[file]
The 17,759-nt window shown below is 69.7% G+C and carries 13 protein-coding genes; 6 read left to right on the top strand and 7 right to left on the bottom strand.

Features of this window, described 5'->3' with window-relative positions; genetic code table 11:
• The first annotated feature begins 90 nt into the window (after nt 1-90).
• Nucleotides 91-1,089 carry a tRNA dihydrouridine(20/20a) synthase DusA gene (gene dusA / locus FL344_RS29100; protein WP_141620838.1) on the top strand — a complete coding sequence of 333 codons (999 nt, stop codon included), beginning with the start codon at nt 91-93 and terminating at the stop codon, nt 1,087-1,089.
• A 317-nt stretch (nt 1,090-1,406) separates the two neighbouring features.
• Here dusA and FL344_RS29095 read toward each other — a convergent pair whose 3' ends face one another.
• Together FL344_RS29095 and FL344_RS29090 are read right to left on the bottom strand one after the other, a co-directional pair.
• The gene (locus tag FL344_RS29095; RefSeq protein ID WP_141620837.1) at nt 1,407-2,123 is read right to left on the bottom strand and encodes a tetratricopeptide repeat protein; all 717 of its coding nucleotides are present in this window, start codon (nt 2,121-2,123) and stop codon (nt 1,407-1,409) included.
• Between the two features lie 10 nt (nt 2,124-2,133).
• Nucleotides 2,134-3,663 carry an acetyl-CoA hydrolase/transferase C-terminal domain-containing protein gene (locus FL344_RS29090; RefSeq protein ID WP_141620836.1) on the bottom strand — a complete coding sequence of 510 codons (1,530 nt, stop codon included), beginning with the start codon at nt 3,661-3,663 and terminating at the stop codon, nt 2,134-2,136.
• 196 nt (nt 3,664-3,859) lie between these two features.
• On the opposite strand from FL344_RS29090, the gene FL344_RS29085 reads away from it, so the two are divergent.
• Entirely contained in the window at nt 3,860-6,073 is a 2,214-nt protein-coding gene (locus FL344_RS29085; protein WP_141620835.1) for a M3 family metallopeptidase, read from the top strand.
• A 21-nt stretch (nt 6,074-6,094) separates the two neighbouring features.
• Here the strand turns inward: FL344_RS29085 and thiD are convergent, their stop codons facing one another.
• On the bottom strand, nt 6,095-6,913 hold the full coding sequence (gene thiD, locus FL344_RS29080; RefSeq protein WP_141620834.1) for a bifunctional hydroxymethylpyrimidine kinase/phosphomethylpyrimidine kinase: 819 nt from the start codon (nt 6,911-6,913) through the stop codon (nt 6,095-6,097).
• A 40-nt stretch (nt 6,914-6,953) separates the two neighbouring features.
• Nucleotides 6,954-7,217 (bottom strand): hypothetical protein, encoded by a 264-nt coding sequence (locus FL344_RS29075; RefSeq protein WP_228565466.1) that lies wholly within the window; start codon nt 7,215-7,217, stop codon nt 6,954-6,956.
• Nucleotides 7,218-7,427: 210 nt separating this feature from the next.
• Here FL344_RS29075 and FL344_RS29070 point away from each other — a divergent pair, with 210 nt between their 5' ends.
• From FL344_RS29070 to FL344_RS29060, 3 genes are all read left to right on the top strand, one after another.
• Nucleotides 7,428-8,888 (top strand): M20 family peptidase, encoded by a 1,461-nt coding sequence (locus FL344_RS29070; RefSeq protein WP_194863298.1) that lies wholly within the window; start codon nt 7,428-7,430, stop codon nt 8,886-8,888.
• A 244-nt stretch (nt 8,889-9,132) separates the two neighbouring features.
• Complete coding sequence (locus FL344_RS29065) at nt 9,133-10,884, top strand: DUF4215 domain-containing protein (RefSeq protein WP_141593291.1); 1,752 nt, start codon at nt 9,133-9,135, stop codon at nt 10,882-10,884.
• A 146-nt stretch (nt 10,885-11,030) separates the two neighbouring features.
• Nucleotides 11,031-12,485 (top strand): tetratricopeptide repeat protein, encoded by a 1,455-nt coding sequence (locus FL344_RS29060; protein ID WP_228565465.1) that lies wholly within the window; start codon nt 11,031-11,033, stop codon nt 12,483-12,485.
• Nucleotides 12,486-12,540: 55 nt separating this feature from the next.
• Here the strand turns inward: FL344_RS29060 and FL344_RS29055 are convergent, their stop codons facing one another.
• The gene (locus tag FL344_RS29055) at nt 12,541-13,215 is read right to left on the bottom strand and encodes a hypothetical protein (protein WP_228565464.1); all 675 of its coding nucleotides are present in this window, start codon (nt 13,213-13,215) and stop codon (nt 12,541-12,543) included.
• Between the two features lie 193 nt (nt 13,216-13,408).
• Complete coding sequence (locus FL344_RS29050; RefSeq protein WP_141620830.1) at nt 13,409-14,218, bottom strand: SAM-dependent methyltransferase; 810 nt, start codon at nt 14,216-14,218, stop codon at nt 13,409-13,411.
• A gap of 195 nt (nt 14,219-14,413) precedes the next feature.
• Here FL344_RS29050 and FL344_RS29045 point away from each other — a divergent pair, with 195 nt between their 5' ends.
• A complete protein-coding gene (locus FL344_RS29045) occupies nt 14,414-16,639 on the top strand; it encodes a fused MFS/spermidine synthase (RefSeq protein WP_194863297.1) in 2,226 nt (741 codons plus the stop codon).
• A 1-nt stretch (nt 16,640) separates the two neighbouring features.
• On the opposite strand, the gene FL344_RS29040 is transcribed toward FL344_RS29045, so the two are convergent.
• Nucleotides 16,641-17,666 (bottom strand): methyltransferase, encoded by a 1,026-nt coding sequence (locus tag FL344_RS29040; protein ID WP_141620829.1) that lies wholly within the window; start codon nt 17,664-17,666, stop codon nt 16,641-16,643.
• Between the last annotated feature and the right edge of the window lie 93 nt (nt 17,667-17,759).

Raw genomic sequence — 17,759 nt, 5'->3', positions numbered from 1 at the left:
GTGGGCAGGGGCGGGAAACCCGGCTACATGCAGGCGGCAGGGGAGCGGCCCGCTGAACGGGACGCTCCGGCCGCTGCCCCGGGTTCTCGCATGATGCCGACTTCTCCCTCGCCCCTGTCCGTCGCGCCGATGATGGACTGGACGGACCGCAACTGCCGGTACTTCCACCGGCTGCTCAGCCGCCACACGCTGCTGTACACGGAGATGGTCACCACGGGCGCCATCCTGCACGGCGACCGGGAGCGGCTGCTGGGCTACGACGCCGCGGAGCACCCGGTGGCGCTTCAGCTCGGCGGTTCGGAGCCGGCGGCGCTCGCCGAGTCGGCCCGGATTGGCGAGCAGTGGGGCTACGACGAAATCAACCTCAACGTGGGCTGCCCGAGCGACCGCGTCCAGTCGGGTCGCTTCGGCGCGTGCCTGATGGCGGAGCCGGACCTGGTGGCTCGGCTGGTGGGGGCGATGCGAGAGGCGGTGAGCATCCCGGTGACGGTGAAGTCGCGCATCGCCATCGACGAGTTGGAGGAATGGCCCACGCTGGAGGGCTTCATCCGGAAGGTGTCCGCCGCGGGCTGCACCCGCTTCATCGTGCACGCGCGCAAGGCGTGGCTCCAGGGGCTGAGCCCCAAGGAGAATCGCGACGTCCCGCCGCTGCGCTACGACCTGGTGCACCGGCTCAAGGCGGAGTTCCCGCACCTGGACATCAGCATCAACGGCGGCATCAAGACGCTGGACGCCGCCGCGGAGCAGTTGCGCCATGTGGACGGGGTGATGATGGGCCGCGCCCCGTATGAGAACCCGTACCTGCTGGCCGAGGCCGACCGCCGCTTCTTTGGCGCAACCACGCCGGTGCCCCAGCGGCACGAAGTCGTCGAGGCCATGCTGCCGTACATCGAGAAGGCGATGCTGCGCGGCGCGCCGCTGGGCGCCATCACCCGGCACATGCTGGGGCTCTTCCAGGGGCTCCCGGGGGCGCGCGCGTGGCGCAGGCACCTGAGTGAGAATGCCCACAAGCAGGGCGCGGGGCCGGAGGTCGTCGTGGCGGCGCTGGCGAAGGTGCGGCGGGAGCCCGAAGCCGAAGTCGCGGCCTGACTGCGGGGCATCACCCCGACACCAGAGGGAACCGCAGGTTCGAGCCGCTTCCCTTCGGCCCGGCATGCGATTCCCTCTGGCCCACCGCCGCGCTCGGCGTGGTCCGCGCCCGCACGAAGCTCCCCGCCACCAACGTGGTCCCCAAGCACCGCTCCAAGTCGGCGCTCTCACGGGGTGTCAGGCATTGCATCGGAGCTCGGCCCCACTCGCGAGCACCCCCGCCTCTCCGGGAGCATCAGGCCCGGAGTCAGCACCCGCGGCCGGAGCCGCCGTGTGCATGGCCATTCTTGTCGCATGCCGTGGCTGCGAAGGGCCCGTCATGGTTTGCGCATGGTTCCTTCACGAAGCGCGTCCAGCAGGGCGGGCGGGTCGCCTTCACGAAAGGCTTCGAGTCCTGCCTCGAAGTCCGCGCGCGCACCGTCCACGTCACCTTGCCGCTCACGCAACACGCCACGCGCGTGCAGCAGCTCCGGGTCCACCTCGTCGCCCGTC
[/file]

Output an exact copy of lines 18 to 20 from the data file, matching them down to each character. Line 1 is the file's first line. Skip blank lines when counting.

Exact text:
• Nucleotides 6,954-7,217 (bottom strand): hypothetical protein, encoded by a 264-nt coding sequence (locus FL344_RS29075; RefSeq protein WP_228565466.1) that lies wholly within the window; start codon nt 7,215-7,217, stop codon nt 6,954-6,956.
• Nucleotides 7,218-7,427: 210 nt separating this feature from the next.
• Here FL344_RS29075 and FL344_RS29070 point away from each other — a divergent pair, with 210 nt between their 5' ends.